Home - Viewing one post
Advantages of vinyl, part two
|Record players make you pay attention to music in much the way that cooking tunes you in to what you eat. That's
my conclusion after six weeks with a new turntable. I find myself
focusing much more on the music than I do in my MP3 wanderings. The
reason, I think, is that record players demand work. You have to get up
every 20 minutes or so, clean the record with the cloth, and lay down
the needle. The biggest part of the job, though, is picking the record. .
Unlike with the ipod, you're picking a long record for the entire
house. (In this small house, music at the volume I like to play it is
heard everywhere.) So you have to think about other people, what they
might want or hate. That takes work. And when you put it on, you're
looking around at them, to see how it's faring. Does that little
tuneless riff bother them? Is it too loud? Did anyone notice that little
skip in the record, or the scratch that at first sounds like a drum,
but then not so much?
I try to bring my 20-year-old into the music, now Miles Davis' tribute
to Jack Johnson (the boxer, not the composer of Bubble Toes.) I ask him
if anyone has ever sampled the little guitar and drum riff we're hearing. He listens
for a moment and says, "Probably."
With vinyl, you're listening to music. That's the activity, or at least a
big part of it. (Now, as you may have noticed, I'm also blogging.) CDs also demand attention, I guess. But they take half as much getting up
off the couch, and for some reason I tend to play them softer than
vinyl, probably because I'm planning on doing something else.) With
portable music, I'm almost always doing something else, and the music is
experienced as a soundtrack. Sometimes it devolves into white noise.
In the future, as I write about it in my novel, The Boost (to be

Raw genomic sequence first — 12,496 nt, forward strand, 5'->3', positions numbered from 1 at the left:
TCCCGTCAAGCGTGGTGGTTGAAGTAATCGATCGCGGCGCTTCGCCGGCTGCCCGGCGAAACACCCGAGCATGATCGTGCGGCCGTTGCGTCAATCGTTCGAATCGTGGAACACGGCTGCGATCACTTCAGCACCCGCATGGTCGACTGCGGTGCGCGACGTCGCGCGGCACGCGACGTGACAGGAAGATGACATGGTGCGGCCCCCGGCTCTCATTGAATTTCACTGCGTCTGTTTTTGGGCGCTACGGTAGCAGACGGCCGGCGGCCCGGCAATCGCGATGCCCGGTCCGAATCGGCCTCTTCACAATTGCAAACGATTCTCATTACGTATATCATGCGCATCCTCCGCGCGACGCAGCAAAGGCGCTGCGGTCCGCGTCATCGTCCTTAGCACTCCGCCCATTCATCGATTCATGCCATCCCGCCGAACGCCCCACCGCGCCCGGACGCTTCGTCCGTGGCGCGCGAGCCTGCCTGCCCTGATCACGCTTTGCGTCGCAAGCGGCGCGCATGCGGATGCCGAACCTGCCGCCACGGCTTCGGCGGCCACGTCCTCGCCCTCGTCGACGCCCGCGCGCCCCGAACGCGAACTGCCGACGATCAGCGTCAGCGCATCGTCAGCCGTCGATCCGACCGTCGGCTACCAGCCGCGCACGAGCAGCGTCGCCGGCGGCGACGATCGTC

published late next year), we'll have vast archives of all kinds of
information, including music, on tiny chips, as small as a bumblebee's
wing, implanted in our heads. We'll also have streaming right into our head. In the
end, I suppose, it won't feel all that different from today's earbuds, unless we can mix the music with memories or fantasies or perhaps sounds picked up from our own bodies.
By that point, the only people sitting down to listen to vinyl will be
hobbyists or antiquarians, or perhaps the select few still lacking the
cognitive boosts, one ones known as the "wild."
RT @marthagabriel: "It is possible to store the mind with a million facts and still be entirely uneducated."
-- Alec Bourne #quote #goodmor…
follow me on twitter
Kirkus - Kirkus Reviews
Andrew Dunn - Bloomberg News
Culture Mob - Dan Sampson
Shelfari (Amazon) - Tom Nissley
read more reviews
Why Nate Silver is never wrong
- November 8, 2012
The psychology behind bankers' hatred for Obama
- September 10, 2012
"Corporations are People": an op-ed
- August 16, 2011
Wall Street Journal excerpt: Final Jeopardy
- February 4, 2011
Why IBM's Watson is Smarter than Google
- January 9, 2011
- October 3, 2010
The coming privacy boom
- August 17, 2010
The appeal of virtual
- May 18, 2010
My next book: IBM's Jeopardy mission
- March 22, 2010
- November 12, 2009
BusinessWeek cannot afford to stay within McGraw-Hill
- August 6, 2009
How to remake BusinessWeek?
- July 16, 2009